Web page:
This past year the Master Grazer Educational program conducted several demonstrations across KY for producers to see best management practices related to pasture management. One of these demonstrations was implemented in Lewis County by cow/calf producer Mike Setters. Previously, he has completed the Master Grazer and Master Cattleman programs and uses many of the practices taught in these programs, such as rotational grazing and improved access to water.

Ironweed controlMike participated in a demonstration trial concentrated on controlling weeds in pasture fields. Phillip Konopka, Lewis county agent, and Dr. J. Green worked with Mr. Setters to determine the field and the specific weeds that needed to be controlled the most. They decided to implement practices to control tall ironweed and horsenettle. Three weeks prior to the herbicide treatment, Mr. Setters clipped the pastures he intended to use for the demonstration. This allowed the weeds to have young, herbicide-susceptible regrow at time of herbicide application.

Ironweed before herbicideOn July 29th, 2014 Dr. Green used an UTV and sprayer to apply the herbicide treatment of ForeFront HL at a rate of 2 pints per acre. To allow the herbicide to work to control these weeds, they waited two months (September 26, 2014) before going back and taking forage samples from the field. In addition, Dr. Green left strips in the field untreated to allow comparisons to the treated area.

When samples were collected in September, forage dry matter (DM) available in the treated area was 1946 lbs./ acre while the untreated area was only 1246 lbs. of DM/acre, a difference of 700 lbs. DM. The amount of weeds present in the non-treated area was 421 lbs. of DM/acre while only 9 lbs. of weed DM/ acre was present in the treated area. If the forage had been grazed in September, an additional 12 cow-grazing days per acre would have been available for grazing.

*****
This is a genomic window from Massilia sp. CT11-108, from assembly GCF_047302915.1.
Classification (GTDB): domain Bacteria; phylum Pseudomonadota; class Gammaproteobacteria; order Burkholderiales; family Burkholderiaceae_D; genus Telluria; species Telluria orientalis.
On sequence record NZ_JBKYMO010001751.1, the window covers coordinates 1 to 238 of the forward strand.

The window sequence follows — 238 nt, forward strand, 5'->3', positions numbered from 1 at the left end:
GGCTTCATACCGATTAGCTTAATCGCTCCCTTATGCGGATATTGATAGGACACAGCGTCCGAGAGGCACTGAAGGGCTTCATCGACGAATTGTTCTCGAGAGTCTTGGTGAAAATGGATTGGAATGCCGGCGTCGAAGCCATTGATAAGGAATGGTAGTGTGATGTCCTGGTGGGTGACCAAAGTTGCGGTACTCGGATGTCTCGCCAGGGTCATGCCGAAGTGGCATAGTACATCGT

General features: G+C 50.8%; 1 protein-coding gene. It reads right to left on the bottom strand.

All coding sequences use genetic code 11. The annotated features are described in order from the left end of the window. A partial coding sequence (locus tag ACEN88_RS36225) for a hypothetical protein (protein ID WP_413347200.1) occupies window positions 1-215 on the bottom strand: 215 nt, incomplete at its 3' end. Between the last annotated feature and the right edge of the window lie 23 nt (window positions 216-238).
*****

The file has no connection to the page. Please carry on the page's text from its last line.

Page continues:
Dr. Green said that the trial worked very well in showing how clipping and then applying herbicide can benefit pastures and reduce weed populations. Additional samples are going to be collected this upcoming year to determine the long-term effect of herbicide treatment on these pasture. After seeing the benefits from this study Mr. Setters said that he is going to start using appropriate herbicides on the rest of his farm to control weeds.

Ironweed after herbicideFor more information about controlling weeds in pastures, contact your local extension agent or check out the UK publication AGR-207 Broadleaf Weeds of Kentucky Pastures. Another good UK publication is AGR-172 Weed Management in Grass Pastures, Hayfields, and Other Farmstead Sites.